Tuesday, 23 February 2010

Weird Wild

Here's Comet Wild from 01:30 20/2/10 looking particularly weird. There are two tails, one of which is curved in a strange way from this line of sight. The sub-frames looked like the coma was smeared out left-right. I fiddled a bit with the processing to reveal more of the faint tail at the expense of the coloured background, which is probably the result of a light pollution gradient, or an out of date flat field. It is 9 x 30" pics on the 20". Wild is visible in the morning sky in the constellation Virgo.

Comet Schwassmann-Wachmann 1

Here's a current shot of Comet Schwassmann-Wachmann 1, which has been in 'outburst' recently. It looks a bit like Holmes did, as it has an expanding shell. The image was taken at about midnight on 20/2/10, is linear and results from 19 x 15" + 1 x 30" stacked light frames at f/3 ish on the 20". It is currently about 11th magnitude in W Leo.

Saturday, 20 February 2010

IC 342

For those of you that are checking this blog to see how well the 20" telescope performed after it's mini-service, then the answer is ... pretty well. It may be a little louder and a play a slightly different tune while it's working but it is much smoother and hasn't been this easy to image on for a long while. We had what most telescope users expect, stars that keep pretty still for 10 30 second frames. There was some trailing, but not much, and not all that dancing about that I've been used to recently. So thanks - we got a lot of interesting pics taken last night. Here's one of them - a far out IC object called IC 342. It is a faint face-on galaxy in Camelopardalis and it is seen dimmed through the milky way's dust. So it may be close and 21 arc minutes across, but is only 9.2 magnitude. Only the middle spot showed up on the 30-second sub frames. So it was a bit of a swine to find; we successfully used a 14.2 magnitude galaxy as a GOTO/reference object!!

Monday, 15 February 2010

IC 289

Here I am pointing out an overlooked object. It's not in the Herschel 400, the Caldwell catalog, nor the original New General Catalogue. It lies less than 3º from the easily visible (4.2m) star CS Camelopardalis, which is itself a ridiculously overlooked (double) star in the 'unfashionable' constellation of the giraffe. CS Cam doesn't have a Bayer letter designation, or even a Flamsteed number and lies an unmeasurable distance away. Still, IC 289 is a lovely little(!) 12th magnitude planetary nebula - the same magnitude technically as the Owl nebula in Ursa Major, which I find a bit hard to reconcile. The nebula itself is actually over the border in Cassiopeia. There are some lovely coloured stars in the field. There is a weird pattern over to the left, which is the Southern side, centred on a 9th magnitude brightish star. Moving slightly toward the corner, there appears to be a streak or 'hair' next to the 14th magnitude star. This is actually a little row of 5 stars, all in a neat line, that are just unresolved. Just below the 9th magnitude star is a faint reddish galaxy, looking a little smudgy. I find this image an exciting little exploration of space! Details: 20" @ f/3, ISO1600, 2½' on Canon EOS 350D, linear.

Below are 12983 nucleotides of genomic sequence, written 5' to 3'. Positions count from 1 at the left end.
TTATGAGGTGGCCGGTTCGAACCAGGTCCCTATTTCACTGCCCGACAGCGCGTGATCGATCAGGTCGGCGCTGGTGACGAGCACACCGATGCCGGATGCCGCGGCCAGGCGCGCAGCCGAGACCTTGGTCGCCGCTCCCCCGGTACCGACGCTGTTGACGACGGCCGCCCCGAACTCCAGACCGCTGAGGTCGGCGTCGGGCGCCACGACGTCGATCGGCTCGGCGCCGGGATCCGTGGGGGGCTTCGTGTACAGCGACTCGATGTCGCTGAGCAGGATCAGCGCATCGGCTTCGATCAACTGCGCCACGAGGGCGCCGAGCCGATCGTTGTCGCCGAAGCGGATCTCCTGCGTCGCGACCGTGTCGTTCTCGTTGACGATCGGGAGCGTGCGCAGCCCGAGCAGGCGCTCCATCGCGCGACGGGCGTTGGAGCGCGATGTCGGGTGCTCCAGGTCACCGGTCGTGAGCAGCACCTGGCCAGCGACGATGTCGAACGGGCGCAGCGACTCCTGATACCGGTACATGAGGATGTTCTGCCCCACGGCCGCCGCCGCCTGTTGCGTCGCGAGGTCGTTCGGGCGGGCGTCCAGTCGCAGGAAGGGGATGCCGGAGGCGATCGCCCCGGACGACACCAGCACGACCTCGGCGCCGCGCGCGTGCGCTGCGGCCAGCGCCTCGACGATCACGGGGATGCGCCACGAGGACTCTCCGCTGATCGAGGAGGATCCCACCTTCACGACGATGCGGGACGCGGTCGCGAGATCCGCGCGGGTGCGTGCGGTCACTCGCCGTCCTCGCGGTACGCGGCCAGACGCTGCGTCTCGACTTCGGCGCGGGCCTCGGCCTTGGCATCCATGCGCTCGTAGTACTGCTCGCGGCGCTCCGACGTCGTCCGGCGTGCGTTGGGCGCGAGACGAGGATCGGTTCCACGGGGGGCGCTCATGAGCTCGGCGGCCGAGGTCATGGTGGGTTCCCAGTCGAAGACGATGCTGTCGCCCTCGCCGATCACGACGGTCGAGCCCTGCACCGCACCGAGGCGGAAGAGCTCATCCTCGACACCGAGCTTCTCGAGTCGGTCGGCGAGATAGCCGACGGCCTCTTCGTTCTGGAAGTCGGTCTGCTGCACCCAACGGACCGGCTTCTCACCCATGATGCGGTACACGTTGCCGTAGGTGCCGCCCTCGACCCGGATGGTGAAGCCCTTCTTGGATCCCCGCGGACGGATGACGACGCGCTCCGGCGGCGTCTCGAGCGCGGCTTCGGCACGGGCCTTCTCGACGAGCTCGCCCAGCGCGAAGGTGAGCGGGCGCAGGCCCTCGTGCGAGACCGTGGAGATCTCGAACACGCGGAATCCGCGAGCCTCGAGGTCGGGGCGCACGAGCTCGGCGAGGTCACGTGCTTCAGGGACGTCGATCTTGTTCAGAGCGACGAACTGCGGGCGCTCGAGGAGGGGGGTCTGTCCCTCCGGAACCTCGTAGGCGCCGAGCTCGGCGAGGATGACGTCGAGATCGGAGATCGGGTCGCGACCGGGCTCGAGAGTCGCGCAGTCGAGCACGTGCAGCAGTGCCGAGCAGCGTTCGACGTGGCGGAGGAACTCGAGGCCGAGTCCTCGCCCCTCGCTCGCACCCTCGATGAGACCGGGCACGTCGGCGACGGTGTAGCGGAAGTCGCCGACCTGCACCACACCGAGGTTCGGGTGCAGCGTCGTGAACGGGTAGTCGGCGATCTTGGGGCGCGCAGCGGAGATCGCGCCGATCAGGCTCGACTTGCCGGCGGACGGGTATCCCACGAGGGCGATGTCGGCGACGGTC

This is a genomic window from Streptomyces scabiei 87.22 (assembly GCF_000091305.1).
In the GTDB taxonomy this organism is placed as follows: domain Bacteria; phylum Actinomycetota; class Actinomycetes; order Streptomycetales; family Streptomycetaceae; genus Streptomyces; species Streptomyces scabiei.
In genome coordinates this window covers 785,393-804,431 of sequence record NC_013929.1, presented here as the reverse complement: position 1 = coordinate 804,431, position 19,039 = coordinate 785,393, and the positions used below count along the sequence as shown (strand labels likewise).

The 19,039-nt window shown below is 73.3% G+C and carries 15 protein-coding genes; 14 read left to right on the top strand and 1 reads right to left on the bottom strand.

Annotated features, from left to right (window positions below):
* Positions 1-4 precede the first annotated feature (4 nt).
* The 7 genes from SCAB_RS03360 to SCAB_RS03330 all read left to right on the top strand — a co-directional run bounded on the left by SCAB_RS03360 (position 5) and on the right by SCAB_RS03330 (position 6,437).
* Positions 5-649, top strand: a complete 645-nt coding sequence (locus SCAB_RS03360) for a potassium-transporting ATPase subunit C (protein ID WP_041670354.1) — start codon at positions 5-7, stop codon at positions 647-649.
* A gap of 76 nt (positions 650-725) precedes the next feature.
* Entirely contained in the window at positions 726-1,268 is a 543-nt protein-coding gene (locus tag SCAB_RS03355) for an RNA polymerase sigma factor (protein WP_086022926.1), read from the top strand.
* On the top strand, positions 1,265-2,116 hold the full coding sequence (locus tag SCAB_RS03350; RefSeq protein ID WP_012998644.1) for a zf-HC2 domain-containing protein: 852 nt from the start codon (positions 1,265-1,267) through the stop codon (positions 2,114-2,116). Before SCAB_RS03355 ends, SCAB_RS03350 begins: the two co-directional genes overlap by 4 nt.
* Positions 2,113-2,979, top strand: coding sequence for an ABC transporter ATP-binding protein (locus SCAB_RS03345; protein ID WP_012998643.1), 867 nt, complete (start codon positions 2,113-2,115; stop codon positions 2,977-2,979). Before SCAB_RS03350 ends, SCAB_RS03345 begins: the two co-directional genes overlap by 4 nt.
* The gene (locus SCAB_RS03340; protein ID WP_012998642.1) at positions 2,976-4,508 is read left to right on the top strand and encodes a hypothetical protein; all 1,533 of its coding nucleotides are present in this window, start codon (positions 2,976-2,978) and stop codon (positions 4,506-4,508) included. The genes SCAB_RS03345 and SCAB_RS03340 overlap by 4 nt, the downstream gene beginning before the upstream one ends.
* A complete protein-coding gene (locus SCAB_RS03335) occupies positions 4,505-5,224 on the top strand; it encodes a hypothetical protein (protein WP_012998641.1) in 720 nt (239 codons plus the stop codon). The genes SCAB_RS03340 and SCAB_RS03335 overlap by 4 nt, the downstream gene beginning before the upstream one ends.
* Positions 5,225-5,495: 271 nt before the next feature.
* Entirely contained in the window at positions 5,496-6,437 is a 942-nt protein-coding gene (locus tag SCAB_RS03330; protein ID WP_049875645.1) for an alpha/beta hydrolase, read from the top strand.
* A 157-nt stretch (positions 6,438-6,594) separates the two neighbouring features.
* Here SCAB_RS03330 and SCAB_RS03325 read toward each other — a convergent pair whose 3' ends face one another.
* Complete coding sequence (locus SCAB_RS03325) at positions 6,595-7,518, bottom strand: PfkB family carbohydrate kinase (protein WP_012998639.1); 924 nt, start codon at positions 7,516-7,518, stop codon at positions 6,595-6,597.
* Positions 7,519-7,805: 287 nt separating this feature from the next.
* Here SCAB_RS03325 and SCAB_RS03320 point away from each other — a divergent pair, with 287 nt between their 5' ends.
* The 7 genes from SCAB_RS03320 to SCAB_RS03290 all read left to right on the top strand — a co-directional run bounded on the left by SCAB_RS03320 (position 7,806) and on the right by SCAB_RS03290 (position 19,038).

Sunday, 7 February 2010

Comet Siding Spring

On another frustrating night trying to control a confused telescope with a very rigid operating system I still somehow managed a few shots of Comet Siding Spring. We got a visual sighting of the comet before imaging. I had to star-hop to it through northern Boötes. It was not obvious at first that it was in the field of view and I may well have gone past it a couple of times. But this process was made much easier with the charts from heavens-above.com. The view was later improved greatly by putting in the zoom eyepiece. I find it very interesting that undermagnification causes the perception of less contrast, and even contrarily makes objects invisible while more light is reaching the back of your eye. The tracking was a serious problem, we corrected it for a few minutes using drift correction, but later on the scope ended up thinking it was about 25 degrees from where it was and nearly knocked over the step ladder. The frames were 6x15 and 2x30 seconds at f/3 ish on the 20" and I still had to be detrail by 2 or 3 pixels after stacking. Not bad for a low altitude comet dimmer than 10th mag and a slightly misty night.

14 Tauri occultation

Update from below...
I drove out to the observatory at midnight on a working weekday night, set up my tripod outside and pointed at the star 14 Tauri. I took continuous 10 second exposures around 00:56 am, while I watched the star through binoculars to see if there was an occultation by the asteroid below. Frustratingly, some high cloud drifted past just at the wrong minute, and made the star hard to see clearly, and it could well have disappeared for a second or so without me noticing. I was on the northern edge of the possible error limit of the occultation 'shadow' and as was likely, saw no disappearance of the star. After reviewing the camera shots there was no noticeable dimming of the star on 'film', but of course, it could have disappeared between shots. Also, unusually, during the crucial minute, some chatty cyclists came by. This disturbed me to look away from the binoculars and then I had to refind the star, so I can't say for sure it didn't disappear! Here's a picture with 14 Tauri labelled. It is quite impressive that Flamsteed could see this star without optical aid.

Monday, 1 February 2010

Asteroid occults 6m star...tonight! (Feb 2)


Just a one-off alert for astronomers across UK to test the accuracy of this little asteroid's orbit. (no picture, sorry!)
1248 Jugurtha, mag 14.6 astreroid will rapidly obliterate the light from the sixth magnitude star 14 Tauri (HIP 17408), which is just below the Pleiades. The event will occur at about 12:56 a.m to a few select areas across Wales, the Midlands, and East Anglia, possibly including London.